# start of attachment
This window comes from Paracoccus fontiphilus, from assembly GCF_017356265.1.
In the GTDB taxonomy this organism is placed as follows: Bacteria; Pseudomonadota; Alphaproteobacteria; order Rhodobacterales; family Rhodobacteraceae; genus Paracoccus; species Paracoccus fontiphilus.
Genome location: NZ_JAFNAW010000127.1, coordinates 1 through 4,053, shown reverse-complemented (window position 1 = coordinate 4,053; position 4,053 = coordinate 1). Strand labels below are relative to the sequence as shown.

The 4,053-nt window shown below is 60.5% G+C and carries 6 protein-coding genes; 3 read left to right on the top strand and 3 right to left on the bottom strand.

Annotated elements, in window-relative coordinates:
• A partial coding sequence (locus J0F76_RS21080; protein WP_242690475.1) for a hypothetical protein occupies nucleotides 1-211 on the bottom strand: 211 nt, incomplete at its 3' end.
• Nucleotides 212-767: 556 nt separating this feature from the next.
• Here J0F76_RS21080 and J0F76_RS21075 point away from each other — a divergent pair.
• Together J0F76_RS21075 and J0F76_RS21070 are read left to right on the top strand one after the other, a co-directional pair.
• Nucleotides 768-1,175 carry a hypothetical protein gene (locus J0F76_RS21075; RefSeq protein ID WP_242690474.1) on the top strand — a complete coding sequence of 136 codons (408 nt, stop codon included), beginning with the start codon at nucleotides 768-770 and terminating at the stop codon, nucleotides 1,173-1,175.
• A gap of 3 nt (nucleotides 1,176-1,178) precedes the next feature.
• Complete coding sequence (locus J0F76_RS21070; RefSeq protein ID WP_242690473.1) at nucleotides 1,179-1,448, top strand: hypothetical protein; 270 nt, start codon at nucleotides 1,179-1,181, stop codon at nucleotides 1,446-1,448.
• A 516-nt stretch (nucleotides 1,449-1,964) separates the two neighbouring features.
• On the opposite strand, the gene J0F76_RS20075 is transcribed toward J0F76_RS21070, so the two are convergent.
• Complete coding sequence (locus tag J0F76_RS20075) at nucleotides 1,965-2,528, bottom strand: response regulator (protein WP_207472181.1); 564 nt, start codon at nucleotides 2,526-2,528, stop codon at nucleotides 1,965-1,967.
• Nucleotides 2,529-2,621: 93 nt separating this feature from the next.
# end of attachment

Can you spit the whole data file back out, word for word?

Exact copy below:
This window comes from Paracoccus fontiphilus, from assembly GCF_017356265.1.
In the GTDB taxonomy this organism is placed as follows: Bacteria; Pseudomonadota; Alphaproteobacteria; order Rhodobacterales; family Rhodobacteraceae; genus Paracoccus; species Paracoccus fontiphilus.
Genome location: NZ_JAFNAW010000127.1, coordinates 1 through 4,053, shown reverse-complemented (window position 1 = coordinate 4,053; position 4,053 = coordinate 1). Strand labels below are relative to the sequence as shown.

The 4,053-nt window shown below is 60.5% G+C and carries 6 protein-coding genes; 3 read left to right on the top strand and 3 right to left on the bottom strand.

Annotated elements, in window-relative coordinates:
• A partial coding sequence (locus J0F76_RS21080; protein WP_242690475.1) for a hypothetical protein occupies nucleotides 1-211 on the bottom strand: 211 nt, incomplete at its 3' end.
• Nucleotides 212-767: 556 nt separating this feature from the next.
• Here J0F76_RS21080 and J0F76_RS21075 point away from each other — a divergent pair.
• Together J0F76_RS21075 and J0F76_RS21070 are read left to right on the top strand one after the other, a co-directional pair.
• Nucleotides 768-1,175 carry a hypothetical protein gene (locus J0F76_RS21075; RefSeq protein ID WP_242690474.1) on the top strand — a complete coding sequence of 136 codons (408 nt, stop codon included), beginning with the start codon at nucleotides 768-770 and terminating at the stop codon, nucleotides 1,173-1,175.
• A gap of 3 nt (nucleotides 1,176-1,178) precedes the next feature.
• Complete coding sequence (locus J0F76_RS21070; RefSeq protein ID WP_242690473.1) at nucleotides 1,179-1,448, top strand: hypothetical protein; 270 nt, start codon at nucleotides 1,179-1,181, stop codon at nucleotides 1,446-1,448.
• A 516-nt stretch (nucleotides 1,449-1,964) separates the two neighbouring features.
• On the opposite strand, the gene J0F76_RS20075 is transcribed toward J0F76_RS21070, so the two are convergent.
• Complete coding sequence (locus tag J0F76_RS20075) at nucleotides 1,965-2,528, bottom strand: response regulator (protein WP_207472181.1); 564 nt, start codon at nucleotides 2,526-2,528, stop codon at nucleotides 1,965-1,967.
• Nucleotides 2,529-2,621: 93 nt separating this feature from the next.